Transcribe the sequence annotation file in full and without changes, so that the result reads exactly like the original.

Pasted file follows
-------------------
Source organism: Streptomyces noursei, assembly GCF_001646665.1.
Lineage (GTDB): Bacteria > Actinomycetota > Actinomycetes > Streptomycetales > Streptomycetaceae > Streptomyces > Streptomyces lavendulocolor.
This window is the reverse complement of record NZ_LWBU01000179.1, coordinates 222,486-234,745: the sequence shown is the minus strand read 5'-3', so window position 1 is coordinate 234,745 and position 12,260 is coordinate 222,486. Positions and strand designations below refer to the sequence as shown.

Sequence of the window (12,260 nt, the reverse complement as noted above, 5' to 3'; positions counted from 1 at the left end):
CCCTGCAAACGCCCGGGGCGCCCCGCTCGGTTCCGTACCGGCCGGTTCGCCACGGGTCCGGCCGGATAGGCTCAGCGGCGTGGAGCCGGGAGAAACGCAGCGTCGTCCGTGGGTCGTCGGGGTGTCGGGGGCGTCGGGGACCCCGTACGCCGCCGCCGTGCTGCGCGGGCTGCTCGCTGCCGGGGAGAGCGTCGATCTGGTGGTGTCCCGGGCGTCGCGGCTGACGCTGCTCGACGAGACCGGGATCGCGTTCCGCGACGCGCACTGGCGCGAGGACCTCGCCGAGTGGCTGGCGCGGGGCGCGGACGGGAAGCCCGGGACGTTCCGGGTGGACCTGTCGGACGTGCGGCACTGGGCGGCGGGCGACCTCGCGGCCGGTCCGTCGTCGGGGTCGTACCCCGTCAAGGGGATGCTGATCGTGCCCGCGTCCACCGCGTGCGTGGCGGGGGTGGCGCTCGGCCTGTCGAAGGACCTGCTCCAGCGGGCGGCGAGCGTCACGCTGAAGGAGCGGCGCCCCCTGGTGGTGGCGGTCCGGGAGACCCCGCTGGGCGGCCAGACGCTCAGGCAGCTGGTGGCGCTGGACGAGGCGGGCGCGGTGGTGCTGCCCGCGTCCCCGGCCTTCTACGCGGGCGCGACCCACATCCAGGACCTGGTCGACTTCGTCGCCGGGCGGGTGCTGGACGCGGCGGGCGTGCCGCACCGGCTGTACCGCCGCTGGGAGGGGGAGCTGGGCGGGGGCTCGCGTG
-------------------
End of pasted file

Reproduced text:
Source organism: Streptomyces noursei, assembly GCF_001646665.1.
Lineage (GTDB): Bacteria > Actinomycetota > Actinomycetes > Streptomycetales > Streptomycetaceae > Streptomyces > Streptomyces lavendulocolor.
This window is the reverse complement of record NZ_LWBU01000179.1, coordinates 222,486-234,745: the sequence shown is the minus strand read 5'-3', so window position 1 is coordinate 234,745 and position 12,260 is coordinate 222,486. Positions and strand designations below refer to the sequence as shown.

Sequence of the window (12,260 nt, the reverse complement as noted above, 5' to 3'; positions counted from 1 at the left end):
CCCTGCAAACGCCCGGGGCGCCCCGCTCGGTTCCGTACCGGCCGGTTCGCCACGGGTCCGGCCGGATAGGCTCAGCGGCGTGGAGCCGGGAGAAACGCAGCGTCGTCCGTGGGTCGTCGGGGTGTCGGGGGCGTCGGGGACCCCGTACGCCGCCGCCGTGCTGCGCGGGCTGCTCGCTGCCGGGGAGAGCGTCGATCTGGTGGTGTCCCGGGCGTCGCGGCTGACGCTGCTCGACGAGACCGGGATCGCGTTCCGCGACGCGCACTGGCGCGAGGACCTCGCCGAGTGGCTGGCGCGGGGCGCGGACGGGAAGCCCGGGACGTTCCGGGTGGACCTGTCGGACGTGCGGCACTGGGCGGCGGGCGACCTCGCGGCCGGTCCGTCGTCGGGGTCGTACCCCGTCAAGGGGATGCTGATCGTGCCCGCGTCCACCGCGTGCGTGGCGGGGGTGGCGCTCGGCCTGTCGAAGGACCTGCTCCAGCGGGCGGCGAGCGTCACGCTGAAGGAGCGGCGCCCCCTGGTGGTGGCGGTCCGGGAGACCCCGCTGGGCGGCCAGACGCTCAGGCAGCTGGTGGCGCTGGACGAGGCGGGCGCGGTGGTGCTGCCCGCGTCCCCGGCCTTCTACGCGGGCGCGACCCACATCCAGGACCTGGTCGACTTCGTCGCCGGGCGGGTGCTGGACGCGGCGGGCGTGCCGCACCGGCTGTACCGCCGCTGGGAGGGGGAGCTGGGCGGGGGCTCGCGTG